For a "11.1V" PCB...it'll cut off ~9v (3 cells, 3V/cell). For a 7.4V PCB...it'll cut off at 6v (2 cells, 3v/cell). Obviously you can't use a 11.1v PCB for a 7.4v battery...cause even at 2 cells x 4.2v = 8.4v max charged up it'll trip the circuit and cut power. Guess what will happen if you use a "dumb" 7.4v PCB for a 11.1V battery?

Now, in practice...when your battery (any type of battery) starts to run out of power you should be able to notice a drop in ROF, and slowness in the trigger response and a longer "wind up" of your gears in the mechbox. When that happens, your battery is almost depleted. How fast it gets there is dependant on your battery, your rifle/setup and how much/fast you shooot. When I notice this drop off, I stop using the battery....you're just over draining the battery and performance sucks anyways. LiPo's tend to drop off quicker and more suddenly than other batteries.

Now, in reality...some guys are so stupid that they might as well stick their heads in a hole and have their buddy fill it in. They'll never notice how their rifle is performing, they'll not take care in checking how it's charging, how it's changing over time, etc... Those dummies should be using LiPo's...and perhaps even they shouldn't be shooting at other people (that may be overly harsh ).

Also note...some PCB's that are just simply "in-line" between the motor and battery simply detect the overall voltage and not the voltage of any one specific cell. They are cheap...and should be avoided like the plague. To be effective a PCB should be monitoring the voltage of each cell of a battery pack.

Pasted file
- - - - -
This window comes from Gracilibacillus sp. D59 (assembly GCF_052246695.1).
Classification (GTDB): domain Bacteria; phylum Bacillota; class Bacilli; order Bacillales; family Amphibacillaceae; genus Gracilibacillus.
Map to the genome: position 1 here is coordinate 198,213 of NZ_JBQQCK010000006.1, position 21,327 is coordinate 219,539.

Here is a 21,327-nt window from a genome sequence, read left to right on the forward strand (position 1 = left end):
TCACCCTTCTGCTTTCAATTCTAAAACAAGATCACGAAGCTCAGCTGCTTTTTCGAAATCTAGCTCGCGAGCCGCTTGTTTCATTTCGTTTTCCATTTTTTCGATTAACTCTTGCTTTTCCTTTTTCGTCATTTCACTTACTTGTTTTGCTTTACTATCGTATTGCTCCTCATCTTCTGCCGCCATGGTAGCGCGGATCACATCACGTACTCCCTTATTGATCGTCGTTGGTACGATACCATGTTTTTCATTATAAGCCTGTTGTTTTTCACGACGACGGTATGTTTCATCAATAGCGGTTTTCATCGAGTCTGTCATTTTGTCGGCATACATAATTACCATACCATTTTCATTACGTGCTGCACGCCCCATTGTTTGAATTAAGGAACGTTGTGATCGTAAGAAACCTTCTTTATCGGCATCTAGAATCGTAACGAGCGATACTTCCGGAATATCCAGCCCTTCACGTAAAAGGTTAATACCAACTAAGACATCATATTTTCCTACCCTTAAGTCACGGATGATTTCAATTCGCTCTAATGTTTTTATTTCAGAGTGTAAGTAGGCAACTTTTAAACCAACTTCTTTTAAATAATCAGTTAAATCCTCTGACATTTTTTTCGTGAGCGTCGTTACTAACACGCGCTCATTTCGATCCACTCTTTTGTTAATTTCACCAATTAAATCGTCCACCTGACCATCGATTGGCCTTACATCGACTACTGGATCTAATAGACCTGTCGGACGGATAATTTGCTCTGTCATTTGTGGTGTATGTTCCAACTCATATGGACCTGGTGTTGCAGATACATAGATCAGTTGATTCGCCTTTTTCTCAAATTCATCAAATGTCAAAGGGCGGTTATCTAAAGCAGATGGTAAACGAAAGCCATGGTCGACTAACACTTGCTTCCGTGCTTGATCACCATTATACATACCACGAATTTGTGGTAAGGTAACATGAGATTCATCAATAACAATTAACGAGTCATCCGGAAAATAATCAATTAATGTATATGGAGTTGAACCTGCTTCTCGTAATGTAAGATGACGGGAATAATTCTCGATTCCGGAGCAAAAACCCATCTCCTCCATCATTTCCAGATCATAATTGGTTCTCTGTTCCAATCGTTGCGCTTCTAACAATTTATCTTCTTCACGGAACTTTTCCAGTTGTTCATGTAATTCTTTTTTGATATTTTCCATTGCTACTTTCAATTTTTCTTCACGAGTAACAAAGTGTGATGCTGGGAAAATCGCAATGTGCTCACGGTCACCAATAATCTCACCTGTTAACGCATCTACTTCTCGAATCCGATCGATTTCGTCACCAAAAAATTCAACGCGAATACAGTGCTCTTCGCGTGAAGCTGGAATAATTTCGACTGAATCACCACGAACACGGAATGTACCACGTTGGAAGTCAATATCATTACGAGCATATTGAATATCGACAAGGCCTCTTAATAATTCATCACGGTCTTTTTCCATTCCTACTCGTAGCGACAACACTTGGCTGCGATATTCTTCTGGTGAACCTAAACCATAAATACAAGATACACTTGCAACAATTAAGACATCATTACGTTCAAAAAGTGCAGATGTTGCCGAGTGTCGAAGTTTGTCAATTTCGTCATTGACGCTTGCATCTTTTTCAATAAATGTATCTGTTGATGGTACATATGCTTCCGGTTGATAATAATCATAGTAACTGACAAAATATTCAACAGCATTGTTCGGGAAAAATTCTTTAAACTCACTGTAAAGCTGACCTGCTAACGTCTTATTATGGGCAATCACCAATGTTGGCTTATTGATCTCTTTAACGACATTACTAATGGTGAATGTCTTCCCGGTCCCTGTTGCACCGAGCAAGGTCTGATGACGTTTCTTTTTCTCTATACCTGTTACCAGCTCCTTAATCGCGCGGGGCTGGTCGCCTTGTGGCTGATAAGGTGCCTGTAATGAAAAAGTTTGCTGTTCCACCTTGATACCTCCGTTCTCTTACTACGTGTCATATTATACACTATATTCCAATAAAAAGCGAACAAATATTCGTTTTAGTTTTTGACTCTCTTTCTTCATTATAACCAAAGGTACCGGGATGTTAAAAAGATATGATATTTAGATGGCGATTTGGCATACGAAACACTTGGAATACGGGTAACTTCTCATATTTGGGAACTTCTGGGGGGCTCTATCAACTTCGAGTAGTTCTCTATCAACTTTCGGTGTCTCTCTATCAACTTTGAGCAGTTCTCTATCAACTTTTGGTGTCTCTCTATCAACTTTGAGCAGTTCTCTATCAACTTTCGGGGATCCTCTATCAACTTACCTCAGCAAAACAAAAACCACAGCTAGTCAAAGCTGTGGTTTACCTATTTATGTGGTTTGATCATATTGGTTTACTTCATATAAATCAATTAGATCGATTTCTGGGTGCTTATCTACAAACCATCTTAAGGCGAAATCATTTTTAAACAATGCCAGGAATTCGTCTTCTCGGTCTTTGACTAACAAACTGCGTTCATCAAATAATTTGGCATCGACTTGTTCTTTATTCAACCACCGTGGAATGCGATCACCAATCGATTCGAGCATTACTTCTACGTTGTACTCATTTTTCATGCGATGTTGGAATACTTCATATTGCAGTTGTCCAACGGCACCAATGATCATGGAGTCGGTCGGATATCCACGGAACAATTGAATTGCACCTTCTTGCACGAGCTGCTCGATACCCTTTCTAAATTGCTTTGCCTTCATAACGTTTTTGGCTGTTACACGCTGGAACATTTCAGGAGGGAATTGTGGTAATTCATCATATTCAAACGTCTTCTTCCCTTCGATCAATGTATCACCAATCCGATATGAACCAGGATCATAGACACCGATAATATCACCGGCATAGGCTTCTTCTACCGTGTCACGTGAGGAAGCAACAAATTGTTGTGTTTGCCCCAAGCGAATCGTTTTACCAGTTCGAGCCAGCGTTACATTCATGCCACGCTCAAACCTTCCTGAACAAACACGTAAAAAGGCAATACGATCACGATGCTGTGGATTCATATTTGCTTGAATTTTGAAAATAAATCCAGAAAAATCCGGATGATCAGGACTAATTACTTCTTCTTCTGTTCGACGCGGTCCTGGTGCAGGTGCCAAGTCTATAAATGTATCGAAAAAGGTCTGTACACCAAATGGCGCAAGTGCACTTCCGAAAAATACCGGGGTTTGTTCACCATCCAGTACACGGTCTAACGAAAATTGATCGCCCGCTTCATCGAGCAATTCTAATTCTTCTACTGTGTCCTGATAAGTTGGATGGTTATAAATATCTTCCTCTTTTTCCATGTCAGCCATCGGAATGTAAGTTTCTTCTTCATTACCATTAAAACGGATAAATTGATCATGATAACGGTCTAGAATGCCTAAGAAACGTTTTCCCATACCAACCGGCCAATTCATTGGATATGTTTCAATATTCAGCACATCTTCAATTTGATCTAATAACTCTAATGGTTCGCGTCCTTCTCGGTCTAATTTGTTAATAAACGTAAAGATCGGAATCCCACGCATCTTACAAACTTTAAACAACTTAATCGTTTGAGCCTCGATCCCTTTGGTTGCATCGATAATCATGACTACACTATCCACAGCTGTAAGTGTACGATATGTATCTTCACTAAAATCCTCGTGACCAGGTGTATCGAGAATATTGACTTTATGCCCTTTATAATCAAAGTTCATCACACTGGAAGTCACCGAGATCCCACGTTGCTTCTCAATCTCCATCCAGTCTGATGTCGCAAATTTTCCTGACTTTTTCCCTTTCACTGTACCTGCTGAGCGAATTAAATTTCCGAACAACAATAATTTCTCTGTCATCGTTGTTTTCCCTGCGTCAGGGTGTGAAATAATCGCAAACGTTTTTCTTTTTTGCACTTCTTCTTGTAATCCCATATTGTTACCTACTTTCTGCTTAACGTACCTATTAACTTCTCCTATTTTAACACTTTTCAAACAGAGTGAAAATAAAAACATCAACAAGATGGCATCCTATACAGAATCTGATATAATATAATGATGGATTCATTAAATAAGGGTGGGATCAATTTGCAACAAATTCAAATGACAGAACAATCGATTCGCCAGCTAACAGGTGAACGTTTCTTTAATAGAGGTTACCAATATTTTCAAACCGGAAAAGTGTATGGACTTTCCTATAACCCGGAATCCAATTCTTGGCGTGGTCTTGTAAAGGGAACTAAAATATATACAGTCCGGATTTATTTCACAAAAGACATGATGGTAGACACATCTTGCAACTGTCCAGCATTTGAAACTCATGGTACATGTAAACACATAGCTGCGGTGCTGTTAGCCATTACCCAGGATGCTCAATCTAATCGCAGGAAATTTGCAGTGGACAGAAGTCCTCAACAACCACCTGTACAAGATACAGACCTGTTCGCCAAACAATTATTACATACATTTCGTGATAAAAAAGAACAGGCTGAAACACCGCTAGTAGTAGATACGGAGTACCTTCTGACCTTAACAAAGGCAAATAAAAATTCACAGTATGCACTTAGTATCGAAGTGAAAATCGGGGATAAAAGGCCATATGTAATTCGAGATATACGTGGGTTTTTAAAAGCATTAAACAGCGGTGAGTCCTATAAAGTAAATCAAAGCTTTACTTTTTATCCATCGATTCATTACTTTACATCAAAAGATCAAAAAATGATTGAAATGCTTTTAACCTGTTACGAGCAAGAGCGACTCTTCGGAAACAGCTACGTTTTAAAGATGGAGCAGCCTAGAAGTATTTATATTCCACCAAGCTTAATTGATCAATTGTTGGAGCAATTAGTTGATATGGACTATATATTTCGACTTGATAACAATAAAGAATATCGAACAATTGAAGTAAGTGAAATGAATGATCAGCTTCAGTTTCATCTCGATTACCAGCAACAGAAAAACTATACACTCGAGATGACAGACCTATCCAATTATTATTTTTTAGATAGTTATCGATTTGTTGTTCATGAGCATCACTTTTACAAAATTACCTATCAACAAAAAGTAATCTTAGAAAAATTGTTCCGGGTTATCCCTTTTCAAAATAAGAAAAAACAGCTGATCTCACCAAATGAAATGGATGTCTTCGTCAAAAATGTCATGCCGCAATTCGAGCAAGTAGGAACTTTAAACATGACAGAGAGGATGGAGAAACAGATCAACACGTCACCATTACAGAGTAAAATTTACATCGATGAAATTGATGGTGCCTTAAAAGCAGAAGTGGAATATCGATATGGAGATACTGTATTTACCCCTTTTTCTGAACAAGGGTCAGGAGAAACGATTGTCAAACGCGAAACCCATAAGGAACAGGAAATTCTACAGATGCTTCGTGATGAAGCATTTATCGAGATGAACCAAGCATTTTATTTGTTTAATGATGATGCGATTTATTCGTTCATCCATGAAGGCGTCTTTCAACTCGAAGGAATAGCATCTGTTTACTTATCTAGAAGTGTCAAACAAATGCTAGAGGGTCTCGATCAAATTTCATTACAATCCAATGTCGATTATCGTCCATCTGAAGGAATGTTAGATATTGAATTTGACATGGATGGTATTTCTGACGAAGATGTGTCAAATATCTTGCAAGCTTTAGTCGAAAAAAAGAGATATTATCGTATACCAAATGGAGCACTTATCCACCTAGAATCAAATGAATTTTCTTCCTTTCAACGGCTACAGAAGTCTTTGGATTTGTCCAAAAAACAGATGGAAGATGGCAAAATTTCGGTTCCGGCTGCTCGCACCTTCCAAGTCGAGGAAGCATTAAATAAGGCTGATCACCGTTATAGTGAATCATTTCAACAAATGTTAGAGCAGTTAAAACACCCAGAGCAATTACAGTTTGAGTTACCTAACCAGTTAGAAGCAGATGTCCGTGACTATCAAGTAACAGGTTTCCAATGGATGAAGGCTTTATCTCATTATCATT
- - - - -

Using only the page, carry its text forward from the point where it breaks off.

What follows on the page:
Additionally...batteries are basically bags of layered chemicals. Hopefully they are produced consistently and held to high quality control standards. In reality....how much QC to you think goes into a $12 discount, no-name battery that you're buying off some faceless dude on e-bay?

Each cell can last/behave/react a bit different from another. Each cell has multiple contact points that can be damaged by/though use and handling.

Due to the consequences of mishandling/use of LiPo's...they require that their users understand what they are, how they behave, how they'll react and how to care for them.

Same should go for NiMh and NiCd batteries...but they are not likely to burst into flames and kill everyone in your building.

Last edited by m102404; April 21st, 2010 at 09:09..
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Old April 21st, 2010, 09:28   #20
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Alright thanks Ty for explaining that up for me
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Originally Posted by TokyoSeven View Post
You can tell a person over and over that 4 + 5 = 9 and show them the mechanics of how addition works, but at the end of the day when you look into their eyes you know damn well that in their heads they still see 4 + 5 = pineapple.
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Originally Posted by Wilson View Post
Harden the fuck up, you liberal pussies.
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Old April 21st, 2010, 12:21   #21
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I'd just like to add in, although a PCB isn't necessary running an older model TM, the new triggermasters are setup for 6v and 9v cutoff on LiPo's.
I'd say it's pretty well mandatory to use PCB's on the newer models. Older models cutoff at 80% of input voltage, which was a nice safe margin above your minimum voltage. But the new models cut off right at your minimum voltage, but with no individual cell voltage monitoring.
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i never understood why the oil refinery had a brothel... i never see them at the refineries i work at this is bull!